Conference News’ research into the UK CCO market has found that it is hugely fragmented, largely unrepresented, often secretive, and keen to distance itself from traditional association and corporate conference organising communities or any broader marketing. However, it is clear that the non-association, CCO and PCO-led event market is significant, with the QEII Conference Centre in London reporting that 20 per cent of its events come to the venue via these organisers.
These commercial events are often conferences attended by paying business customers and interested consumers, with sponsorship almost always making up part of the organising company’s revenue.
London Technology Week and the Global Summit to End Sexual Violence in Conflict were well publicised this year and both featured paid-for conference elements.
Clarion Events’ Group Managing Director Lisa Hannant says commercial conferences and trade shows often go hand-in-hand, with organisations from both sides increasingly keen to gain a slice of each market.
“We tend to operate in niche vertical sectors, building a presence in communities and offering content that delegates believe offers paid-for value. We strategically look at opportunities within existing geographies that we understand, but also with new and developing markets.”
One of the biggest players in the UK CCO market is Informa, which positions itself as a supplier of proprietary business-to-business knowledge with ties to brands in the world of publishing, conferences, exhibitions and training.
Our source at the company, who did not wish to be named, says that, although the company is one of the biggest organisers of paid-for conferences, its market share is probably only around two per cent of the overall market, indicative of how atomised this sub sector is.
“Very few players in this market have a monopoly on any sector. We’re a very different proposition from traditional event agencies. Whereas a major financial institution might ask an event company to produce a conference within a given budget, we can actually stand to lose money from our events if they are not well targeted,” our source says.
The high stakes nature of the commercial conference market means that there is a large onus on the active CCOs to deliver a targeted concept which will deliver strong ROI.
For Tandem Events, which operates in the commercial conference market exclusively, building strong links with a target demographic is key.
Tandem’s Director Andrew Lane says his company’s in-depth understanding of what computer game developers want was critical to the success of Develop and Evolve, which took place back-to-back at Hilton Brighton Metropole from 8 to 10 July. “We believe in attracting the best people who can give advice that the market really wants to hear. On the back of this, having exhibitors that can be of real value to the developer community helps the business model,” adds Lane.
Clarion’s global show ICE takes place at Excel London and features more than 500 exhibiting companies active in the online, mobile, betting, bingo, casino, lottery and street gaming sectors. Alongside the exhibition, ICE includes a programme of eight conference tracks covering innovations in gaming. The conferences encourage networking and debate and focus on niche areas across the industry, from casino innovation and strategic industry growth, to combating cybercrime and the growth in mobile gaming.
Hannant says: “ICE is a strong brand, with a significant conference stream, and adds an additional platform for the industry to meet on a peer-to-peer level, which runs successfully alongside a traditional trade show. Clarion also has strong paid-for content streams with the oil and gas, power and utilities, telecoms and life science sectors.”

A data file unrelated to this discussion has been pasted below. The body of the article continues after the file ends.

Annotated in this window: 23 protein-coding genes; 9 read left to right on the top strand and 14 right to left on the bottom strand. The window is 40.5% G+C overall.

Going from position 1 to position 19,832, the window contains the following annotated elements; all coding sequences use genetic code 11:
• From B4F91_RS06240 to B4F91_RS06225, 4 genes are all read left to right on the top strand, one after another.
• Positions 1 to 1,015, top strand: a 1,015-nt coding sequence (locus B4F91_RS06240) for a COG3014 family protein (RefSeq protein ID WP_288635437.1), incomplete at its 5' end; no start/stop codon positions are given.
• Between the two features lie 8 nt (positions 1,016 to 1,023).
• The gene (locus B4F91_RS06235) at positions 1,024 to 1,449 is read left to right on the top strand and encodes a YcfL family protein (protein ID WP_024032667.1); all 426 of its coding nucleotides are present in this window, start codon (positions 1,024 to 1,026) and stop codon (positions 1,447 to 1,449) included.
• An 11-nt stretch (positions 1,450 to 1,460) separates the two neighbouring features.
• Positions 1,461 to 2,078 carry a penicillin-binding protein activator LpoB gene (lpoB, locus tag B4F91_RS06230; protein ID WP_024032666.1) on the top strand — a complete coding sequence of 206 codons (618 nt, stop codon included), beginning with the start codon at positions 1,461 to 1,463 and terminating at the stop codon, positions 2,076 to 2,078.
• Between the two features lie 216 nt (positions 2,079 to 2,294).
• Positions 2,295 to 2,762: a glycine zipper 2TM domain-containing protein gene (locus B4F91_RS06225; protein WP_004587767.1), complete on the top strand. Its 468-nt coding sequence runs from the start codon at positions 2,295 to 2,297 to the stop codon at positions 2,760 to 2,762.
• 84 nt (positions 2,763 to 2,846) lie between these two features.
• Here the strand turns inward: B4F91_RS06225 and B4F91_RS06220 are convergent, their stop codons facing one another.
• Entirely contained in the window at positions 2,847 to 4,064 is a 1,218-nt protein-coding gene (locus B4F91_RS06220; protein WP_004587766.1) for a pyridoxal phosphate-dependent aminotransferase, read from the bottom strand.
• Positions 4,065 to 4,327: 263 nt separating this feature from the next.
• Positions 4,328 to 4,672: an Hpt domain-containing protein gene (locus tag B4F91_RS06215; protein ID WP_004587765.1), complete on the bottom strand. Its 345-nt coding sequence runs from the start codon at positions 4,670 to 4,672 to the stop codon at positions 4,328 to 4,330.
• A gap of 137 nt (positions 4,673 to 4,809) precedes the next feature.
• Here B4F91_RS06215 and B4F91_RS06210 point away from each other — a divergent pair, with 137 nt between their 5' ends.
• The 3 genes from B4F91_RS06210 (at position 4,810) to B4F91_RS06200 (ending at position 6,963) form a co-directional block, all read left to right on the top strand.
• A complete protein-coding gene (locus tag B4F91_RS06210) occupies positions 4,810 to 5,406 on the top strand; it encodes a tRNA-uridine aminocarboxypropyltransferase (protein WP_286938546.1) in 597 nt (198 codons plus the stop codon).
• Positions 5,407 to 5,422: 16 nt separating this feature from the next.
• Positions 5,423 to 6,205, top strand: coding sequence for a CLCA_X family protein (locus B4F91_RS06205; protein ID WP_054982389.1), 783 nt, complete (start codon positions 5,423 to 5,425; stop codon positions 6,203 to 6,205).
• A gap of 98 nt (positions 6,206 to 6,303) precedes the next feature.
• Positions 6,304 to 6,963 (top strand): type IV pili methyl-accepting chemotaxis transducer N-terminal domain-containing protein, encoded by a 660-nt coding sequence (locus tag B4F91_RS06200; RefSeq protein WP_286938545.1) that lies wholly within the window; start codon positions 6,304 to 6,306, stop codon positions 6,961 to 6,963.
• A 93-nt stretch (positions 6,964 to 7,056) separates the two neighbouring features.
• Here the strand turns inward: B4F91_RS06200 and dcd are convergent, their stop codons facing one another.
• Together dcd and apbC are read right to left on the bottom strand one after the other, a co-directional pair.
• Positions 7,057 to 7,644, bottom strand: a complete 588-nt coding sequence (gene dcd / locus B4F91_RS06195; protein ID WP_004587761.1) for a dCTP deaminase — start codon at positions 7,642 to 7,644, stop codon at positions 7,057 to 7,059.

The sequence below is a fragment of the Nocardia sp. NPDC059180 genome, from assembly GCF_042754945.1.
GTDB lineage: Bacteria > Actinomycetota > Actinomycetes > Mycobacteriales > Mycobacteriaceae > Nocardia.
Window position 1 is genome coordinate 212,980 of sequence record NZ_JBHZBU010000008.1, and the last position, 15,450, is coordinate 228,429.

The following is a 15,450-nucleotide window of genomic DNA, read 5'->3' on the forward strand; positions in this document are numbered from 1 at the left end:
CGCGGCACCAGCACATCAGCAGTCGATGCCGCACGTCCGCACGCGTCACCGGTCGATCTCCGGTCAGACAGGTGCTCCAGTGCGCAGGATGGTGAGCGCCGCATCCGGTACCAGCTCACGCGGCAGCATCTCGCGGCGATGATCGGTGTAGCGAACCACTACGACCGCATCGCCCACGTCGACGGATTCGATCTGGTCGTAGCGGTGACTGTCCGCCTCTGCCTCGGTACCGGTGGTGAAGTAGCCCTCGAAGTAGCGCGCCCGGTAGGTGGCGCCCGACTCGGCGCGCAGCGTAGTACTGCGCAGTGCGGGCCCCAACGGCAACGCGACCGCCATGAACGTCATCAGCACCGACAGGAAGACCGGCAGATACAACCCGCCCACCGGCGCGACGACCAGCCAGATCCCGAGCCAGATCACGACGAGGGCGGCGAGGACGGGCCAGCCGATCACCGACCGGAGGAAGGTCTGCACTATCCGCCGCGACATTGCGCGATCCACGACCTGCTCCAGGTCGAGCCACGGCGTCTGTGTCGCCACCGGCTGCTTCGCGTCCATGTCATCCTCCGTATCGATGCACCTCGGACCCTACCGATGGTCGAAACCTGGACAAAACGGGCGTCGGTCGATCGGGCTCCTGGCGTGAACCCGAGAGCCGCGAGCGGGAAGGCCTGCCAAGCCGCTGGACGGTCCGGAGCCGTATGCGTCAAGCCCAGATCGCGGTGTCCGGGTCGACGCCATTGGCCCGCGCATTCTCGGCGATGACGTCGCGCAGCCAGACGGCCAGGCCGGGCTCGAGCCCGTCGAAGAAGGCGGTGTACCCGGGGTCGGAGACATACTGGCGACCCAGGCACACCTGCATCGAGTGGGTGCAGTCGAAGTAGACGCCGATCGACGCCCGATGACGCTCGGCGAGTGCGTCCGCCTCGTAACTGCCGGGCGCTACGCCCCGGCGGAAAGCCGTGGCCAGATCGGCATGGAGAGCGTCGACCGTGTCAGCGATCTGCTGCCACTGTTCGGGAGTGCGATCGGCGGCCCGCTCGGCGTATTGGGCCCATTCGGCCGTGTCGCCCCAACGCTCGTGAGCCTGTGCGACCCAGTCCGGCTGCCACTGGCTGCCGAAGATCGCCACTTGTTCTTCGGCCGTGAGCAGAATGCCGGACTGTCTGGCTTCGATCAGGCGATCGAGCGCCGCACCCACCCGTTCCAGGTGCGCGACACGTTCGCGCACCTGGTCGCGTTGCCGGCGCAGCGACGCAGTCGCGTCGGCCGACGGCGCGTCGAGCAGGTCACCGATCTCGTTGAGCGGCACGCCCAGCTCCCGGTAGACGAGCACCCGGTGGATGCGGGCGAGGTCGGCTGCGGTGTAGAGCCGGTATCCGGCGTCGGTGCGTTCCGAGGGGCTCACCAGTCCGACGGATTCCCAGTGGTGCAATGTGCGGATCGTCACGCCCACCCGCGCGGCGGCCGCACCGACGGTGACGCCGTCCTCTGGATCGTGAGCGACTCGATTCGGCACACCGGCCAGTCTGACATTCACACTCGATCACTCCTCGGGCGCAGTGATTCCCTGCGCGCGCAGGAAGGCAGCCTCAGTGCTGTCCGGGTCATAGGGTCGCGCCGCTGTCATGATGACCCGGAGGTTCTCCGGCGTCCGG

The pressure to deliver a strong concept means that many CCO companies either have a research arm, or a research background.
Gartner is a global information technology research and advisory company which uses its expertise to justify a case for paid-for events. Gartner is headquartered in Stamford, Connecticut, USA, and has 6,100 associates, including more than 1,460 research analysts and consultants, and clients in 85 countries.
Our source at the company says that its events, including the Gartner Security & Risk Management Summit which will take place in London’s Park Plaza Westminster this month, are heavily researched in terms of whether the demographic will be willing to pay for the content.
Our source at Informa adds: “We have people in each division that search out opportunities within their sector. For us, these include the maritime sector, the transport sector, telecoms and financial markets.”
Terrapinn business media company is another CCO working closely with sectoral publications to stage lucrative paid-for conferences appealing to niche markets whose members are ready to pay a price for quality information and networking opportunities?but don’t tell anyone.
Case study: Paying to Develop
Event: Evolve Brighton and Develop conference
When: 8-10 July 2014
Where: Hilton Brighton Metropole
Organiser: Tandem Events
Who was it aimed at?
The events are aimed at game developers keen to gain insight into the gaming market, its key suppliers and market insight.
Who were the event partners?
The event was partnered with media companies including gaming magazine Edge and gamedev.net and partners including Microsoft, Sony Computer Entertainment and Autodesk.
What did paying visitors gain?
Talks at the event included a session by Microsoft on Cloud Gaming, a session on designing for virtual reality and topics including gamification.
What were the highlights?
Visitors to the show got to be among the first in the UK to try out Sony’s Project Morpheus technology, which is still in the prototype stage. The headset immerses the user in a virtual world.
This was first published in the September issue of CN. Any comments? Email Paul Colston